Turns out it was his oxygen.
Friday, July 27, 2007
My old foe, Insomnia, has decided to come torture me this week. I'd say friend, but really Insomnia is not my friend and I hate it when it visits. When it's really bad, Benadryl doesn't help and this week all the Benadryl has done is make my mouth and eyes dry come morning. Normally Benadryl knocks me for a loop because I am such a cheap drunk, but nope, Insomnia wins this time.
Wednesday, July 25, 2007
Monday I went to work like I do on Mondays now, leaving the kids home with their father. They had grand plans to go swimming and eat lots of junk food that I don't let them eat as frequently as their father does. I had a few errands to run after work and walked in the door a little after 2, my feet aching (stupid uncomfortable cute sandals) and just wanting to take off my shoes and bra and sit down for awhile.
When I drove in the driveway I could see Sam, Abby and Paul on the carport, Kady nowhere in sight. I got out of the van and expected Kady to jump out at me to scare me - a new hobby of hers, scaring us all shitless as she jumps out from behind things. I was informed she was inside playing with her GameBoy, also informed that I was an hour late getting home and that there was no food in the house. Bet you can't guess who those informative statements were from. He then informed me that he needed to go into town because the renters were complaining that the faucet in the tub was leaking. (My Papa was the world's best renter. These new people complain a lot.) I told him to go for it, I was going inside to sit down for awhile. Sam asked if he could ride the four-wheeler and I said, "Yeah, as long as your daddy is out here." Abby had a few zits on her chin and asked me to take care of 'em for her. (Gross yes, but we're pickers here in this house.) She and I went in the house and left the menfolk outside to ride the four-wheeler and load the truck.
Okay, I'm sure it's no secret that my husband and I are not the best of communicators and this is a prime example. He left to go to town. He did not inform me of precisely when he was leaving for town. Just hopped his redneck butt in his truck and sped off with his pipe wrench. Anyone want to take a guess at what he didn't do besides not telling me he was leaving? Yep, he failed to tell Sam to get off of the four-wheeler and not to ride without a grownup outside. Now, in Paul's defense, Sam knew better than to ride without a grownup being out there, but still, sometimes you have to remind kids. Because their little memories are incredibly short-term.
I was busy torturing my eldest daughter with my fingernails when I hear bellerin' outside. At first I thought it was Sam hollering at the dog. Next thing I knew, the front door blew open and Sam was not quite screaming, but definitely not speaking calmly. To the best of my recollection, here is what he not-quite-screamed:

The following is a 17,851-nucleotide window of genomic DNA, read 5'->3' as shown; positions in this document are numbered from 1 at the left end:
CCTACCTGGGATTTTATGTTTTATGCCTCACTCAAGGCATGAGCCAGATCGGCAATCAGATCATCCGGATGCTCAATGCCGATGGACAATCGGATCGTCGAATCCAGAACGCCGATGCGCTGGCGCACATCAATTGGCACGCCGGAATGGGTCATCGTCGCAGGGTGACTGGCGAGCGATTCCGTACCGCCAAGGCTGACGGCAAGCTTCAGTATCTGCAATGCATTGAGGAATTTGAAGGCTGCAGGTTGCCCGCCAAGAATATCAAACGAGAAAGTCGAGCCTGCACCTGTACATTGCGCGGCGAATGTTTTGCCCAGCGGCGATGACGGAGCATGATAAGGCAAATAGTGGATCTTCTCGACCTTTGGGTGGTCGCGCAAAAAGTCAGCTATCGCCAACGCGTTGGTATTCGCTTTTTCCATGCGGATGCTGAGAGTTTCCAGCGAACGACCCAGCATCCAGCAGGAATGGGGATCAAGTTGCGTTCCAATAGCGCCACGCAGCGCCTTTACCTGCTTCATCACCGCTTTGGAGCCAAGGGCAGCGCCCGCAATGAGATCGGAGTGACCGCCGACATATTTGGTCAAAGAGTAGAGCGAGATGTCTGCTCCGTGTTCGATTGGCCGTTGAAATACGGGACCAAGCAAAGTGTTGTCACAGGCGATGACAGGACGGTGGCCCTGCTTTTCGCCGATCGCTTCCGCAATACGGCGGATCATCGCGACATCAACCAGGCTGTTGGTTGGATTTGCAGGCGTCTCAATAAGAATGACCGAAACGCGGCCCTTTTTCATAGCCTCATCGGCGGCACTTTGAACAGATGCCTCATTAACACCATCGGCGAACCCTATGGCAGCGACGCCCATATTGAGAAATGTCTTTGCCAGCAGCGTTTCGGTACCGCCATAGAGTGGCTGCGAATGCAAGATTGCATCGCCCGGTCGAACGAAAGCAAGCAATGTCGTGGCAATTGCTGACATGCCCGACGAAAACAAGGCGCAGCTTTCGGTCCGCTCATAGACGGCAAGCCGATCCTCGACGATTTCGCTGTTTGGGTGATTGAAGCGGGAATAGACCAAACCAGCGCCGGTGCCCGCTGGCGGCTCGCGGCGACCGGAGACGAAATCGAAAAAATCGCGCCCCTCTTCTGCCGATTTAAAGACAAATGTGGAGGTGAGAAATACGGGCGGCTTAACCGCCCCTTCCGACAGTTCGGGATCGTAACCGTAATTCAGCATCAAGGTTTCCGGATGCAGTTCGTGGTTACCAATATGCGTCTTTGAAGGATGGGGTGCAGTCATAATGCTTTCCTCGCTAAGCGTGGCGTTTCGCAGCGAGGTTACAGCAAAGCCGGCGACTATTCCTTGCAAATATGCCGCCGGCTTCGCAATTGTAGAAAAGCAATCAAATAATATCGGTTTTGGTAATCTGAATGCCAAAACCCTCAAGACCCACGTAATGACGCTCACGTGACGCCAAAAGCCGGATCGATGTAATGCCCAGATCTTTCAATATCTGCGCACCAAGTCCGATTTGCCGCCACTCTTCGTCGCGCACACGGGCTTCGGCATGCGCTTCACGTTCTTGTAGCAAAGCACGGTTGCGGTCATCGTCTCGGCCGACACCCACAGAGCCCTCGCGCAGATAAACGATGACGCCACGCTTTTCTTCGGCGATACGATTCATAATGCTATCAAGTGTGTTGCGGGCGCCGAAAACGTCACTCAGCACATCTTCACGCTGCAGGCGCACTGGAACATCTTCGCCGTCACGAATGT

"Oh my gosh I wrecked the four-wheeler Ohmygoshohmygoshohmygosh Mom, I wrecked it Just ran it through the fence out in the little field I'm so sorry Ohmygosh I'm sorry Dad's gonna kill me I hit the fence, Mom Oh Dad's gonna be mad Oww Oww Owowowowowowowowwwwww Oh my gosh I'm sorry"
Something like that. He turned to go outside, saying he needed to check on the four-wheeler and that's when I gently took him by the shoulders and said as motherly as I possibly could, "Son, I don't give a dang about that four-wheeler. Are you okay?"
"No.......I don't think I am."
Then he went outside. I followed him out, could see the four-wheeler entangled in barbed wire, looked down to see my son sitting on the front stoop, head hanging down, shaking it saying, "I'm so sorry, I'm so sorry" repeatedly. Then he started crying. A lot. Which was reassuring to me because up to that point I thought he was going to pass out. I knelt down in front of him and said, "You daddy isn't going to kill you or be mad at you. All that matters is that you are okay, okay? Now, let me look you over." He sniffled and nodded. While I checked him for blood and bones sticking out, I said, "Ab, go get your daddy." She walked around the house and came back to tell me, "He's gone. The little truck's gone, Mom." I clenched my teeth and said, "Then go get the phone so. I. can. call. him."
"Paul, Sam just wrecked the four-wheeler... Yes.... Ran it through the fence.... He seems to be okay, but you need to come home. Now."
In the meantime, the girls had checked out the damage and had run back up to me hollering how he "really wrecked it good." Sam started bawling again and then told me his arm was tingling. I'd noticed he wasn't moving it, but had asked him to wiggle his fingers, bend his wrist and elbow and he did all that fine. But he still wouldn't move it off his leg. I called the doctor's office and the nurse said tingling and hurting aren't usually a good thing after a wreck and to take him to the ER. About that time Paul came flying up the driveway, skidded into the yard, jumped out, looked Sam over, then headed down to the fence. He told me later that he had seen the four-wheeler jammed into the fence row on the way up the drive and once he saw Sam was okay, needed to not talk to anyone for a few minutes. He was pretty scared. He knew how bad it could've been.